This week on GT Speed, we bring you the Oldsmobile Jetfire.

What’s so special about this engine?
Well aside from being the first turbocharged production engine to feature water methanol injection; it’s also eerily accurate foreshadowing of what would be the future of performance.
Let’s hop into the time machine that is recorded history, and take a look at this engine.
True to American tradition the Oldsmobile Jetfire is a V8 engine, based on the then innovative Rockette 215 Oldsmobile V8, the 215 cubic inch displacement makes it look tiny, but this all Aluminum contraption is full of quirks and oddities.
Built in 1962, it was equipped with a small Garrett T5 turbocharger which was internally wastegated, giving the Jetfire 5 psi of boost at 2200 rpm.
Oddly enough, this engine had a 10.25:1 compression ratio, and sported a single-barrel carburetor. The Jetfire had 215 hp at 4600 rpm and 300 lb-ft at 3200 rpm. Not only was that a huge output for the time, it also was located on the top end of the rev range, which is unusual for an American V8.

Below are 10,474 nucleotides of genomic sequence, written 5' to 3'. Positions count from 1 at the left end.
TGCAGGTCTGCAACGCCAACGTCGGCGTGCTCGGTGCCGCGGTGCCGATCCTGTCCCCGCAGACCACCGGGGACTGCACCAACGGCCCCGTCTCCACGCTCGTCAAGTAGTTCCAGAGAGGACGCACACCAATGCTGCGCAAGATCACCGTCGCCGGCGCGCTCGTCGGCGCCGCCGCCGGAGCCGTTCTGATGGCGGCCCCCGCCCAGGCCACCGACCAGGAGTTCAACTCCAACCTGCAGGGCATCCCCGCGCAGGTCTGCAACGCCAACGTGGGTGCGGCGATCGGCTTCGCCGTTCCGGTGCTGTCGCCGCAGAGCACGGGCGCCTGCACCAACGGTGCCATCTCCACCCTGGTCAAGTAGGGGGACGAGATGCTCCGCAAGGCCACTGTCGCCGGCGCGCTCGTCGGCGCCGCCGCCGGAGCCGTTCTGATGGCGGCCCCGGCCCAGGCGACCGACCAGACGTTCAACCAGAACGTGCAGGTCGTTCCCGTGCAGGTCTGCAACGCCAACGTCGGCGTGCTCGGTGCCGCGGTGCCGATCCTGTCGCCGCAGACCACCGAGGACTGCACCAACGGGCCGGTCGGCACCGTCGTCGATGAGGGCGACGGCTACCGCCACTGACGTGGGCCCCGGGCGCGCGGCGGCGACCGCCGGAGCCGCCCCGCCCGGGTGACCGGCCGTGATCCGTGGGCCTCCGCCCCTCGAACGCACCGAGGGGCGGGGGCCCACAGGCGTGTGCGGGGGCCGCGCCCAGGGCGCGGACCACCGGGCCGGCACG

Such high compression combined with the added boost led to some trouble with engine knock, which prompted Oldmobile to develop Turbo-Rocket fluid, which aside from sounding like some futuristic energy drink, it was also the first ever water/alcohol injection system fitted to a production car. This Turbo-Rocket fluid served to cool down the air in the intake manifold, eliminating the knock problem. However, many customers forgot to fill the fluid reservoir, which meant the engine limited boost pressure and functioned at reduced power.
The most important thing about this engine is not it’s engineering, which is brilliant and ahead of its time, it’s not the fact that it was a ground breaking concept. The most interesting thing is that the Oldsmobile Jetfire foreshadowed the trend of American cars downsizing their engines, and the dawn of forced induction being commonplace in consumer vehicles.
Alongside the Buick GNX V6, this Jetfire engine is a turning point in automotive history. The Oldsmobile Jetfire leaves us with one polarizing question.
Can a car with a smaller turbocharged engine be considered Muscle?
The Buick GNX might have something to say about it, but more on that will come in the near future.